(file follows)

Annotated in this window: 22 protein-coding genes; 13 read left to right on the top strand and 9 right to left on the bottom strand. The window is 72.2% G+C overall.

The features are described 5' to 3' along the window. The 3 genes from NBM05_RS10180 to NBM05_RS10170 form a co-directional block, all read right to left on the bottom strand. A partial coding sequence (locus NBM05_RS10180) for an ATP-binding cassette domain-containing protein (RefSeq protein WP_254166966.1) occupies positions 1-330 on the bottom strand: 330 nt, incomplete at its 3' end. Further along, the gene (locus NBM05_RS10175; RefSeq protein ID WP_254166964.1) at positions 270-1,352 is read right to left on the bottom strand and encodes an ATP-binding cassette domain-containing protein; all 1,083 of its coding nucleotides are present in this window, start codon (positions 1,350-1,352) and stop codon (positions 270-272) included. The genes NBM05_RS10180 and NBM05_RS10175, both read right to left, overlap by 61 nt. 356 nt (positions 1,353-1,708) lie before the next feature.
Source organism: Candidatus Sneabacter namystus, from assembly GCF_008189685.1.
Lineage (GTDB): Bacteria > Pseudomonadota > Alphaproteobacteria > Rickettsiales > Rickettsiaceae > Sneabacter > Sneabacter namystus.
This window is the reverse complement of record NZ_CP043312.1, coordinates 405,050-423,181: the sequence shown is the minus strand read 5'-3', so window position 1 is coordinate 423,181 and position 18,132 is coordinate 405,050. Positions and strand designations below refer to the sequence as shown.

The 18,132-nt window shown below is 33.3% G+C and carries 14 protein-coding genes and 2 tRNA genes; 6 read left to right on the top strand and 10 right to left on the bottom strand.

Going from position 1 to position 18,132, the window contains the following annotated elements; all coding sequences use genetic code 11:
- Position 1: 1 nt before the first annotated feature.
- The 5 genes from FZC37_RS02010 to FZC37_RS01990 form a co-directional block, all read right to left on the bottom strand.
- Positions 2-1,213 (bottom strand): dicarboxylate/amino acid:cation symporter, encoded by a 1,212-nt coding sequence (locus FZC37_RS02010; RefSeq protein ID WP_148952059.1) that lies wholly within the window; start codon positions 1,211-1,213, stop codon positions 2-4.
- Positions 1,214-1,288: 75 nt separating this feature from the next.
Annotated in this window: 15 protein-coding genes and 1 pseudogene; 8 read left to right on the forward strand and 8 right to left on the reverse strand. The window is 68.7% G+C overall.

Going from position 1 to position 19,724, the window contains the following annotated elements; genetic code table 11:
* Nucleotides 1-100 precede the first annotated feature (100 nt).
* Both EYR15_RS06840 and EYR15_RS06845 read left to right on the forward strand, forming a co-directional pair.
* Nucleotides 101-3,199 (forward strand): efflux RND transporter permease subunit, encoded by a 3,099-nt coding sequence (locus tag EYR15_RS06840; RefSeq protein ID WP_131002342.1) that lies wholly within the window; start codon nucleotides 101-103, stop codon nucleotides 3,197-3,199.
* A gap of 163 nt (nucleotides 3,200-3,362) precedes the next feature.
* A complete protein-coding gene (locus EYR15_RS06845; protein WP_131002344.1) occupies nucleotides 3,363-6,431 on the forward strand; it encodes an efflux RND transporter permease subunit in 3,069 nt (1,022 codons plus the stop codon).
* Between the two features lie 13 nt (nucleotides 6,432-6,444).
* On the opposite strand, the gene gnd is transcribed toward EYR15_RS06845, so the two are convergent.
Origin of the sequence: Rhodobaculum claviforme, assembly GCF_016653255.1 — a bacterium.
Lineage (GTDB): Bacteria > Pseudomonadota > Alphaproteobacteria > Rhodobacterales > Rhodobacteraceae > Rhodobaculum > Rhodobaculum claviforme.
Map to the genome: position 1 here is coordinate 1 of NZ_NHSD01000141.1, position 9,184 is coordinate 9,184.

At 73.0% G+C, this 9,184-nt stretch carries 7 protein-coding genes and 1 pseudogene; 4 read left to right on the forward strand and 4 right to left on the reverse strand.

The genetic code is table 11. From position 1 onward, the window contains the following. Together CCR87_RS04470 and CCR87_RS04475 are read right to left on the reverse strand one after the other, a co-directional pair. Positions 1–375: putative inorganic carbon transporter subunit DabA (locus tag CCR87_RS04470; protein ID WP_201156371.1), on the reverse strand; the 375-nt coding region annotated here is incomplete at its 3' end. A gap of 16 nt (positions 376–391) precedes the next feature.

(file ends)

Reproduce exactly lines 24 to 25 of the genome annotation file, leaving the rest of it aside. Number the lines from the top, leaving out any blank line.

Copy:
At 73.0% G+C, this 9,184-nt stretch carries 7 protein-coding genes and 1 pseudogene; 4 read left to right on the forward strand and 4 right to left on the reverse strand.

The genetic code is table 11. From position 1 onward, the window contains the following. Together CCR87_RS04470 and CCR87_RS04475 are read right to left on the reverse strand one after the other, a co-directional pair. Positions 1–375: putative inorganic carbon transporter subunit DabA (locus tag CCR87_RS04470; protein ID WP_201156371.1), on the reverse strand; the 375-nt coding region annotated here is incomplete at its 3' end. A gap of 16 nt (positions 376–391) precedes the next feature.